Fatigue management is just one of the changes a company should expect when going 24/7.

Most companies that operate more than one shift offer a “shift differential” — an increase in the hourly wage for the evening and night shifts. The shift differential is a way for companies to recognize the difficulties inherent in working at night and to attract employees to the often-unpopular late shifts. If you don’t offer a differential, you can bet your competitor down the street will.

Overtime policies are also critical to a 24/7 operation. Instead of eight hours, your shifts may now last 10 or 12 hours, depending on the schedule. A previous policy, such as four hours of maximum overtime allowed per shift, may be unrealistic for a shift that’s already 12 hours long.

Working long hours too many days in a row can cause dangerous levels of accumulated sleep debt, so you need to watch for “overtime hogs” — those who volunteer for extra shifts on their days off. Many companies set a maximum allowed number of consecutive work shifts.

10 proactive strategies for 24/7 managers

1. Incorporate coping strategies into worker training.

Help workers adjust to shift work by educating them on coping methods, such as fatigue management, nutrition and health, from day one. Shift work-specific training tools and programs are available from organizations specializing in night shift issues.

2. Educate managers too.

Supervisors will be more knowledgeable about the demands of each shift when they understand the basics of circadian (body) rhythms and fatigue countermeasures.

3. Improve work-site lighting.

Studies have shown that bright light during the overnight hours reduces workers’ feelings of sleepiness. Alert workers cause fewer accidents and errors.

4. Take steps against drowsy driving.

A fatigued worker who causes an accident on the drive home can mean a lawsuit against the employer, especially if it can be shown in court that long hours (such as a double shift) contributed to the fatigue. Encourage tired workers to call a relative for a ride or pay for a taxi home.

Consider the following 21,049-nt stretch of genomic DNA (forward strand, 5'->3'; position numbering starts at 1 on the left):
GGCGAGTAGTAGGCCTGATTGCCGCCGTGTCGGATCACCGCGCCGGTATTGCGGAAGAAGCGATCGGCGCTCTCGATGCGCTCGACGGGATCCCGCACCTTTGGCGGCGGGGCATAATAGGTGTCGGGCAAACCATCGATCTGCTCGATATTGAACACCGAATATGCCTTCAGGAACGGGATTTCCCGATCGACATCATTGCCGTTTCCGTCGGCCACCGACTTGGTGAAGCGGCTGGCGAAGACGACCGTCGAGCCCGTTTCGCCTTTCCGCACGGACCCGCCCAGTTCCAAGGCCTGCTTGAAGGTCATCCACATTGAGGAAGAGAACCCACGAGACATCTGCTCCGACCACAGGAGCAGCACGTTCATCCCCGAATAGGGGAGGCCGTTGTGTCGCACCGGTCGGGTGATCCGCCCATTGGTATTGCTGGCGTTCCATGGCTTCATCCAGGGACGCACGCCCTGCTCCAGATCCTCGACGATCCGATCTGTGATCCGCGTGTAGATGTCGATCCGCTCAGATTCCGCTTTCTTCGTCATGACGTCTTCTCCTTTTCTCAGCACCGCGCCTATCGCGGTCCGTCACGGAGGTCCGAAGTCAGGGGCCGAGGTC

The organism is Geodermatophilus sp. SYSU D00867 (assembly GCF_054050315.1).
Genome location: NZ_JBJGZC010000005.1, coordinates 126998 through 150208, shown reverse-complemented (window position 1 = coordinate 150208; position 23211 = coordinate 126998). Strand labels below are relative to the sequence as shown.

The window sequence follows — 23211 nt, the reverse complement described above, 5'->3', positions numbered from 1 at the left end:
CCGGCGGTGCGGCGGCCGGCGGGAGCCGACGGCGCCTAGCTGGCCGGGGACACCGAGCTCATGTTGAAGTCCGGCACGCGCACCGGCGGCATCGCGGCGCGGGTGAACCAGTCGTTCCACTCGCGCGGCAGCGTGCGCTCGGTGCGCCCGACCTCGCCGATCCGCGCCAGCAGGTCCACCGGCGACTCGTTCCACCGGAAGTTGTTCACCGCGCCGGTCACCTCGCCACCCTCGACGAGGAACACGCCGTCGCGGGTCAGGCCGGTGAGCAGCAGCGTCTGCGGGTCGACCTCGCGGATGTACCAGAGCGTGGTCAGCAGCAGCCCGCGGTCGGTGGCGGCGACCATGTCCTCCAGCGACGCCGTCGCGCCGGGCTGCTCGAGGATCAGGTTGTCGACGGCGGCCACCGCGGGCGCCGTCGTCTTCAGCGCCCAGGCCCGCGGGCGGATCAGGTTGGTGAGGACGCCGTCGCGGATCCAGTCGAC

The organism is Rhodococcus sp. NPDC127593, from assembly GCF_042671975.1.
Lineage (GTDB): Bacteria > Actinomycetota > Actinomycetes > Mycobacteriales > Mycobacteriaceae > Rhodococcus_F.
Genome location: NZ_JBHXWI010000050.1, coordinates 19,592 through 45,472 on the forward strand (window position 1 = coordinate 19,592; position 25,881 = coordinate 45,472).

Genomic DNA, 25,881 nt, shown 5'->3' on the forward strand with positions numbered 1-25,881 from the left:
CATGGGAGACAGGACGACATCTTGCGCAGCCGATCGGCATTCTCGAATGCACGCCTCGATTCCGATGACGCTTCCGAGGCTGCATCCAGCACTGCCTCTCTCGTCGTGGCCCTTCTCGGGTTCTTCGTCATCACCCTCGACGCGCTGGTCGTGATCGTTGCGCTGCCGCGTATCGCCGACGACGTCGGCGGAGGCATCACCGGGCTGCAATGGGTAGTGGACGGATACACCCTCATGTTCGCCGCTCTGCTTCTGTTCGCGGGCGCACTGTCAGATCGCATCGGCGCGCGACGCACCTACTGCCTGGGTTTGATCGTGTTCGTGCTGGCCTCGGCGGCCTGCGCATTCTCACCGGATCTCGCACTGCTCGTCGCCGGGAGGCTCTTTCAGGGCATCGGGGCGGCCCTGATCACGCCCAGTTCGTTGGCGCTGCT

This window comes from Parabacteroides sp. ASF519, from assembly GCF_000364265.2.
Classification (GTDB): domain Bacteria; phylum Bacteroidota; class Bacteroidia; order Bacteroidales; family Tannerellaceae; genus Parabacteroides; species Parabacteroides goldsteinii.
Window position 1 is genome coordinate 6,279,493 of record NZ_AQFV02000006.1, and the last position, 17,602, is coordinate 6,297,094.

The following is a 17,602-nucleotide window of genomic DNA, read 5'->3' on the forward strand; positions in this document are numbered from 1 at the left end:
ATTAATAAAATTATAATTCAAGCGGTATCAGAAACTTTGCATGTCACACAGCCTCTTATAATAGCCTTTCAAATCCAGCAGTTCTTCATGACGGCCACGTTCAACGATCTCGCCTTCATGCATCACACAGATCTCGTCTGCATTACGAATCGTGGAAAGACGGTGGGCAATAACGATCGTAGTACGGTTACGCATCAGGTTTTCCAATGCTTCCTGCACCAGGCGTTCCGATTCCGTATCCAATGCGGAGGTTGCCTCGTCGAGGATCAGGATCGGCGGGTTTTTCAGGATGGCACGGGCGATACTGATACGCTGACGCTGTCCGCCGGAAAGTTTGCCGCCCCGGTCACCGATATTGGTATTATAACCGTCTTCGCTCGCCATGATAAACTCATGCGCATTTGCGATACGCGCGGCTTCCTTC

5. Handle overtime wisely.

Shifts longer than 12 hours should be minimized and shifts of more than 16 hours should be avoided completely. Long hours lead to worker burnout and unsafe levels of fatigue. Use an on-call sheet of workers who’ve volunteered for extra hours rather than holding workers past their scheduled shift.

6. Involve workers in schedule changes.

Selecting several schedules that will meet your production demands, then letting workers vote on the one they prefer, will ultimately improve morale, encourage co-operation and give workers a sense of ownership of the new schedule.

7. Provide work-site fatigue countermeasures.

This can be as simple as providing coffee and tea, or as complex as designating one room as the “napping room” or purchasing exercise equipment to be used for a midnight energy boost.

8. Offer healthy snacks.

Since our stomachs don’t digest food well at night, low-fat and non-spicy snacks are best. Provide fruit, fruit juice, low-fat yogurt and other healthy options alongside the conventional vending machine fare.

9. Don’t ignore the off shifts.

It’s easy for managers who work daytime hours to forget about the evening and night shifts, with the result that those workers often feel they “don’t count” or are not as important to the company. Have a manager or supervisor visit those shifts at least once a week to check in. Provide access to an HR representative during evening and night shifts at least occasionally, and don’t leave those workers out of company events and celebrations.

10. Hire night owls.

Studies show workers who describe themselves as “night people” are more successful working night shifts whereas self-described “morning people” often have more difficulty.

Jennifer Allen is publications editor at Circadian Technologies, Inc., a Lexington, Mass.-based consulting and research organization specializing in scheduling and training for the 24/7 workforce. For more information contact 1-800-284-5001 or info@shift work.com or visit www.shift work.com.